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Asynchronous Work Boosts Autonomy, Work-life Balance

Anna Siamashka Alamy Stock Vector.jpg

Image: Anna Siamashka - Alamy Stock Vector
A few months ago, when I was responding to a group email that my boss’s boss was part of, her autoreply noted that she was in Hawaii and working on island time, but she would get back to us during her work hours. Sure enough, when I emailed her, I received a reply at the end of my working day and halfway through hers. So, a few weeks ago, when I had the chance to tag along to a resort in Maui, I got the go-ahead from my boss to try the same setup.
It worked beautifully. I credit a few simple practices: setting up an autoreply laying out for my colleagues what my working hours were and what our time difference was, clustering my meetings in a five-hour period where my colleagues and I were most likely to be online at the same time, and breaking up my day so the afternoon was mine for beach time, then returning to work for in the evening where I could really whip through those tasks that require lack of interruption.
(After I returned to the mainland, I was tickled to see how my practices fell in line with the ones Slack has been recommending for asynchronous work.)
Paradoxically, asynchronous work hours require more up-front communication, coordination, and structured processes among colleagues than sitting in the same place at the same time would. It brings a new level of mindfulness to the workday. This up-front planning pays off: a Slack U.K. survey of office work found that people had three more hours per week for work thanks to a drop in real-time meetings, and 64% of workers said working asynchronously boosted their productivity thanks to not having to wait for others to complete their tasks.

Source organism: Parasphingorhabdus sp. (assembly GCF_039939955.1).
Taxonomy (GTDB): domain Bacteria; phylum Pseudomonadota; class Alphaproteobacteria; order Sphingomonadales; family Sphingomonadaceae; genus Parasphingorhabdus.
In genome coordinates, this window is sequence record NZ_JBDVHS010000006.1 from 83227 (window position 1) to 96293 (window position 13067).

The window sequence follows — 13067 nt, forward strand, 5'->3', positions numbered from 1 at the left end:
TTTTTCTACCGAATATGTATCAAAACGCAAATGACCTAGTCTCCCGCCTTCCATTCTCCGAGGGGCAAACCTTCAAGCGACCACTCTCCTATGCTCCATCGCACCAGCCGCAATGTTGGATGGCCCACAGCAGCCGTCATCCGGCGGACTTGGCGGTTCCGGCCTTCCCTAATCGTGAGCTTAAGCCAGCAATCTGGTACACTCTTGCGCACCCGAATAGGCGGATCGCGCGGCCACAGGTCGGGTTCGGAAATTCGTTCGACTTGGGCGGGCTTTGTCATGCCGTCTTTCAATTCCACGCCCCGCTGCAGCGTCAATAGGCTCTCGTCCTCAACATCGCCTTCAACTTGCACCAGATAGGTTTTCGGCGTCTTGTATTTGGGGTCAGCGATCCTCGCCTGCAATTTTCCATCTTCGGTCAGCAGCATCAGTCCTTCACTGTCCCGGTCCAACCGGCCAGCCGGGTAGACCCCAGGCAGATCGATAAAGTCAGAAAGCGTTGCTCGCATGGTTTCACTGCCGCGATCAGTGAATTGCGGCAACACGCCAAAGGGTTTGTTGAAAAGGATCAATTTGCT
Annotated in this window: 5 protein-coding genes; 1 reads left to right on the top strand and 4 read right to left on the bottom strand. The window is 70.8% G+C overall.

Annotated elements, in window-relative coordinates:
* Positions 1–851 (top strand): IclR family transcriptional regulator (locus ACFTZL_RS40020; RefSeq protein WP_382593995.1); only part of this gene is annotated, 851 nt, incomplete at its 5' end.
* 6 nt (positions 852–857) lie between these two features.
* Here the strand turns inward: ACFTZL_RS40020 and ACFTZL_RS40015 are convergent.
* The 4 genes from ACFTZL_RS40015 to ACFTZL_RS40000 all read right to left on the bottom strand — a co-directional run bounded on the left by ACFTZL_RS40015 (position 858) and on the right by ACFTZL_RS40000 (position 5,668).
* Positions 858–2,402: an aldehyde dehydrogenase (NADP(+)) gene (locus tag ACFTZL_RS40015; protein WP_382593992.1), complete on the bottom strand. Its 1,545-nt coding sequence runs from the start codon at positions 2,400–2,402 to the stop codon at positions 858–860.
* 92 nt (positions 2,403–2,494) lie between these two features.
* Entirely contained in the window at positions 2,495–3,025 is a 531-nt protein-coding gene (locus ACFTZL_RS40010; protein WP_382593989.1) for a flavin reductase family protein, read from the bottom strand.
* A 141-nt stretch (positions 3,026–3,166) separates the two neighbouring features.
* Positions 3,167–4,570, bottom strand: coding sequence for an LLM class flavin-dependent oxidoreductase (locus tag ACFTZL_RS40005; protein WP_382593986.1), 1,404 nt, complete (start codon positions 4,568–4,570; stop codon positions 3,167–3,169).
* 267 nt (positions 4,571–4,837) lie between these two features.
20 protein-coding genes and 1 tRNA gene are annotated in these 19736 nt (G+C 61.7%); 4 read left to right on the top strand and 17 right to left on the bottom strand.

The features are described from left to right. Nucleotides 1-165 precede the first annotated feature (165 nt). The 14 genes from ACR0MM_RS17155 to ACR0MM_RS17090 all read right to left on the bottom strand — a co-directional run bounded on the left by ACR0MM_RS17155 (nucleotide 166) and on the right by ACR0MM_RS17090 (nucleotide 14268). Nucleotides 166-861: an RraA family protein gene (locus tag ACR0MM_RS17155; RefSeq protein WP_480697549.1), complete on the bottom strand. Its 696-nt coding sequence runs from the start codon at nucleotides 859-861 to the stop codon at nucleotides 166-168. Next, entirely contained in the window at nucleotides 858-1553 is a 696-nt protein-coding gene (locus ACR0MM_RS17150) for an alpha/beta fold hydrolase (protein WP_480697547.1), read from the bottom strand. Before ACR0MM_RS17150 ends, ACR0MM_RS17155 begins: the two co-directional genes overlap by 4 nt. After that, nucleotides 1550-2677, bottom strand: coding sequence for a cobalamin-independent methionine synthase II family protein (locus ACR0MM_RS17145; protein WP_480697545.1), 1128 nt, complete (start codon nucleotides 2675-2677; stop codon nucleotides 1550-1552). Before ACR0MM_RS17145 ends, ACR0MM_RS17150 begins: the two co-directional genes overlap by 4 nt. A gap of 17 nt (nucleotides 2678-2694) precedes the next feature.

Asynchronous work became more mainstream during the remote work swell of 2020, as workplaces were forced to shift from a "work is what happens when we're all in the same place at the same time" model to a "work is what happens wherever our people are" model. If physical presence wasn't required for work, why would synchronous office hours be? A lot of workplace leaders in white-collar enterprises are slowly teasing out a new definition of work, one in which the outcome of someone's labor is not so closely coupled with a worker's schedule or location.
In a Q&A run on the coworking space provider, Patrik Wilkens, VP of operations at TheSoul Publishing, said, "Asynchronous communication and a no meetings policy allow employees to structure their days the way that suits their working style."
I'm a little bummed not to be in Maui this week. But the lessons from a week of working asynchronously can, I hope, sustain a work style that boosts both personal and professional results.

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